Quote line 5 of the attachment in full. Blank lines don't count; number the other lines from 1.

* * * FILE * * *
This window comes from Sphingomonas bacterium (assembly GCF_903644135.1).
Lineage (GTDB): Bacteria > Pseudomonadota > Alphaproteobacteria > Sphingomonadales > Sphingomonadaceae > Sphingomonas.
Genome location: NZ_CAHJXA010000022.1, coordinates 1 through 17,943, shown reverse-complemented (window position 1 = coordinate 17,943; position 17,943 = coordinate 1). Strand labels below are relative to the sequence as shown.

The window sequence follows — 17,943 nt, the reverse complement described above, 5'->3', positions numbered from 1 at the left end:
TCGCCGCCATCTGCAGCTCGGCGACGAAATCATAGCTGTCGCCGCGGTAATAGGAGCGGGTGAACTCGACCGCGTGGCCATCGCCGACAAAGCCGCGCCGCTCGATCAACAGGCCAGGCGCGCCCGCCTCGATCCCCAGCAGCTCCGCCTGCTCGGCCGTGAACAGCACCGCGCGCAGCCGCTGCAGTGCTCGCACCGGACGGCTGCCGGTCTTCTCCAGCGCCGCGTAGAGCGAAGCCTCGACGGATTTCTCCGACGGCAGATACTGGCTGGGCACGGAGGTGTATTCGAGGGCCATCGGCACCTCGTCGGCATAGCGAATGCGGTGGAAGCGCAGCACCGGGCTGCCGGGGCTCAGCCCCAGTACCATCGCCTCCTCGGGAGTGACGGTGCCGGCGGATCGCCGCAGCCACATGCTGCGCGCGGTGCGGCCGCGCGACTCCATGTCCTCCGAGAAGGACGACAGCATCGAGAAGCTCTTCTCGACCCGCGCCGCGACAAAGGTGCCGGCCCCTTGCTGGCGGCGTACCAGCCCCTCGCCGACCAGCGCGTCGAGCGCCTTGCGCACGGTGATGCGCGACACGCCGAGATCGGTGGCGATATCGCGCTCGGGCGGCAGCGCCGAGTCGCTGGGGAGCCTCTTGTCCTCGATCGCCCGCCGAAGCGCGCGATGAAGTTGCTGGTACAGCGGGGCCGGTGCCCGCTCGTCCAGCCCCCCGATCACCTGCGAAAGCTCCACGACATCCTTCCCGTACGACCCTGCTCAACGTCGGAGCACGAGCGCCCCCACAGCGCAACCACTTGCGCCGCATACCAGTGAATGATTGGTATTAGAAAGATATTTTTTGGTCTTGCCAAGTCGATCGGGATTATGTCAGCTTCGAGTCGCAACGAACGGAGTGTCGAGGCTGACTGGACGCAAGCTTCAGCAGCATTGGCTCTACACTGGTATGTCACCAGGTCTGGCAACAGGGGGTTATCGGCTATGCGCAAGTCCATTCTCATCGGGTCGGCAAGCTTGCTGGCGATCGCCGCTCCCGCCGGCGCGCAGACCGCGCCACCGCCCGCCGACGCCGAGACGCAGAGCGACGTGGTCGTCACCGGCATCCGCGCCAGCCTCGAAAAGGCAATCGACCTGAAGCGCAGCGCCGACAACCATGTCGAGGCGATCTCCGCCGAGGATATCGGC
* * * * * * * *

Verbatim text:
TCGCCGCCATCTGCAGCTCGGCGACGAAATCATAGCTGTCGCCGCGGTAATAGGAGCGGGTGAACTCGACCGCGTGGCCATCGCCGACAAAGCCGCGCCGCTCGATCAACAGGCCAGGCGCGCCCGCCTCGATCCCCAGCAGCTCCGCCTGCTCGGCCGTGAACAGCACCGCGCGCAGCCGCTGCAGTGCTCGCACCGGACGGCTGCCGGTCTTCTCCAGCGCCGCGTAGAGCGAAGCCTCGACGGATTTCTCCGACGGCAGATACTGGCTGGGCACGGAGGTGTATTCGAGGGCCATCGGCACCTCGTCGGCATAGCGAATGCGGTGGAAGCGCAGCACCGGGCTGCCGGGGCTCAGCCCCAGTACCATCGCCTCCTCGGGAGTGACGGTGCCGGCGGATCGCCGCAGCCACATGCTGCGCGCGGTGCGGCCGCGCGACTCCATGTCCTCCGAGAAGGACGACAGCATCGAGAAGCTCTTCTCGACCCGCGCCGCGACAAAGGTGCCGGCCCCTTGCTGGCGGCGTACCAGCCCCTCGCCGACCAGCGCGTCGAGCGCCTTGCGCACGGTGATGCGCGACACGCCGAGATCGGTGGCGATATCGCGCTCGGGCGGCAGCGCCGAGTCGCTGGGGAGCCTCTTGTCCTCGATCGCCCGCCGAAGCGCGCGATGAAGTTGCTGGTACAGCGGGGCCGGTGCCCGCTCGTCCAGCCCCCCGATCACCTGCGAAAGCTCCACGACATCCTTCCCGTACGACCCTGCTCAACGTCGGAGCACGAGCGCCCCCACAGCGCAACCACTTGCGCCGCATACCAGTGAATGATTGGTATTAGAAAGATATTTTTTGGTCTTGCCAAGTCGATCGGGATTATGTCAGCTTCGAGTCGCAACGAACGGAGTGTCGAGGCTGACTGGACGCAAGCTTCAGCAGCATTGGCTCTACACTGGTATGTCACCAGGTCTGGCAACAGGGGGTTATCGGCTATGCGCAAGTCCATTCTCATCGGGTCGGCAAGCTTGCTGGCGATCGCCGCTCCCGCCGGCGCGCAGACCGCGCCACCGCCCGCCGACGCCGAGACGCAGAGCGACGTGGTCGTCACCGGCATCCGCGCCAGCCTCGAAAAGGCAATCGACCTGAAGCGCAGCGCCGACAACCATGTCGAGGCGATCTCCGCCGAGGATATCGGC